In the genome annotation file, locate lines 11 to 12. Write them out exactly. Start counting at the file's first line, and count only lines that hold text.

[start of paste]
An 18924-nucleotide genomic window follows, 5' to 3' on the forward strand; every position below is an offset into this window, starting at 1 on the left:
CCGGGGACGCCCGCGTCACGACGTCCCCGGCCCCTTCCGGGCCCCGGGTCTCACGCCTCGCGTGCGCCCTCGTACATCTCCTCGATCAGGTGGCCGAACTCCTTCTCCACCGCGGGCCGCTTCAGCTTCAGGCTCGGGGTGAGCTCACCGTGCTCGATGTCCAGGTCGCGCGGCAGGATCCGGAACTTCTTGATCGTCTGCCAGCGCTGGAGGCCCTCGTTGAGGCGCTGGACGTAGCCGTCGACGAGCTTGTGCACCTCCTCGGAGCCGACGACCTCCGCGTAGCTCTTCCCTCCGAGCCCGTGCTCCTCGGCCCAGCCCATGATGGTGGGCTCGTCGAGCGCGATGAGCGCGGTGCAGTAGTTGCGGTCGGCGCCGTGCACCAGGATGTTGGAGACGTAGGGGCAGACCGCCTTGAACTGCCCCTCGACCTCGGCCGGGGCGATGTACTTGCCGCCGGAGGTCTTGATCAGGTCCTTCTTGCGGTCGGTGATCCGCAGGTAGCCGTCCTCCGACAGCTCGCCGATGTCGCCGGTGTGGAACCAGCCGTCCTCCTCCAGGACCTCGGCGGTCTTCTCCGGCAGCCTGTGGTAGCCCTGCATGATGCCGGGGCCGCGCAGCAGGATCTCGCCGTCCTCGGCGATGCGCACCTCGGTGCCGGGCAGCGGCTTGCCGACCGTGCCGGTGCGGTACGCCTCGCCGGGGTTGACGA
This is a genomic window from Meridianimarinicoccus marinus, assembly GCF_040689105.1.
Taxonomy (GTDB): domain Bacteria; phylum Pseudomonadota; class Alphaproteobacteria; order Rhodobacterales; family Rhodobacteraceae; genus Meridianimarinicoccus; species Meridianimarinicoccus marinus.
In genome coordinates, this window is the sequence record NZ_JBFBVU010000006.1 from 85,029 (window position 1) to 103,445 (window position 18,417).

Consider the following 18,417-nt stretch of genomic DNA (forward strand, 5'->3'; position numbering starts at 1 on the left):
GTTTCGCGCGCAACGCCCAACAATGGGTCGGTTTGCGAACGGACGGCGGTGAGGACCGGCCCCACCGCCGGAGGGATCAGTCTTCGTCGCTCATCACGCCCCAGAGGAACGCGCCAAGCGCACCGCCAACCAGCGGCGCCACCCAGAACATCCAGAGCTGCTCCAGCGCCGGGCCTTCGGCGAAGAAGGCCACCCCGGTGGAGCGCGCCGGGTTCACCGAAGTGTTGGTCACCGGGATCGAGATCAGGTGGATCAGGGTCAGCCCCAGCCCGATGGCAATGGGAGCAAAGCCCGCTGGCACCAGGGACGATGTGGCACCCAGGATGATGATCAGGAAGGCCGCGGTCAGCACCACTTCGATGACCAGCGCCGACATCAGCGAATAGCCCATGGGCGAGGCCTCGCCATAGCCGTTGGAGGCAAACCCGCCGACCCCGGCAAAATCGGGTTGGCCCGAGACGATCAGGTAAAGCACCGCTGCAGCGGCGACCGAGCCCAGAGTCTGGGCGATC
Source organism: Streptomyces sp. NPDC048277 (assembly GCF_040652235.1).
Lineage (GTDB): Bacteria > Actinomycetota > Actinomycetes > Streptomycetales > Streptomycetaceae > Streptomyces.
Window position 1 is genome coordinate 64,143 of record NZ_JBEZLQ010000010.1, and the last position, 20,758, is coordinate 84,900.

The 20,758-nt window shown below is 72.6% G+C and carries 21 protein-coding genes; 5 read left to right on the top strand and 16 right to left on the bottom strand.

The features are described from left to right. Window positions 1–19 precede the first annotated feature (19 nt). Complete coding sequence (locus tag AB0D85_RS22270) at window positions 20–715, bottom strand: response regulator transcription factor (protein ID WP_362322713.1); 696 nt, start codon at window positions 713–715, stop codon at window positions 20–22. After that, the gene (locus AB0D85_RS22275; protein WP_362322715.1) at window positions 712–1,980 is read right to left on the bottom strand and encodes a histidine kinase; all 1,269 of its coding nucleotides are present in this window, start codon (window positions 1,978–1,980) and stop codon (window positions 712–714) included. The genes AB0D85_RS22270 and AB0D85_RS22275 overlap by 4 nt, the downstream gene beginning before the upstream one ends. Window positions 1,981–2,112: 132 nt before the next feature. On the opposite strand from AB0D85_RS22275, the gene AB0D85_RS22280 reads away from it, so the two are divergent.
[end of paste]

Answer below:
The 20,758-nt window shown below is 72.6% G+C and carries 21 protein-coding genes; 5 read left to right on the top strand and 16 right to left on the bottom strand.

The features are described from left to right. Window positions 1–19 precede the first annotated feature (19 nt). Complete coding sequence (locus tag AB0D85_RS22270) at window positions 20–715, bottom strand: response regulator transcription factor (protein ID WP_362322713.1); 696 nt, start codon at window positions 713–715, stop codon at window positions 20–22. After that, the gene (locus AB0D85_RS22275; protein WP_362322715.1) at window positions 712–1,980 is read right to left on the bottom strand and encodes a histidine kinase; all 1,269 of its coding nucleotides are present in this window, start codon (window positions 1,978–1,980) and stop codon (window positions 712–714) included. The genes AB0D85_RS22270 and AB0D85_RS22275 overlap by 4 nt, the downstream gene beginning before the upstream one ends. Window positions 1,981–2,112: 132 nt before the next feature. On the opposite strand from AB0D85_RS22275, the gene AB0D85_RS22280 reads away from it, so the two are divergent.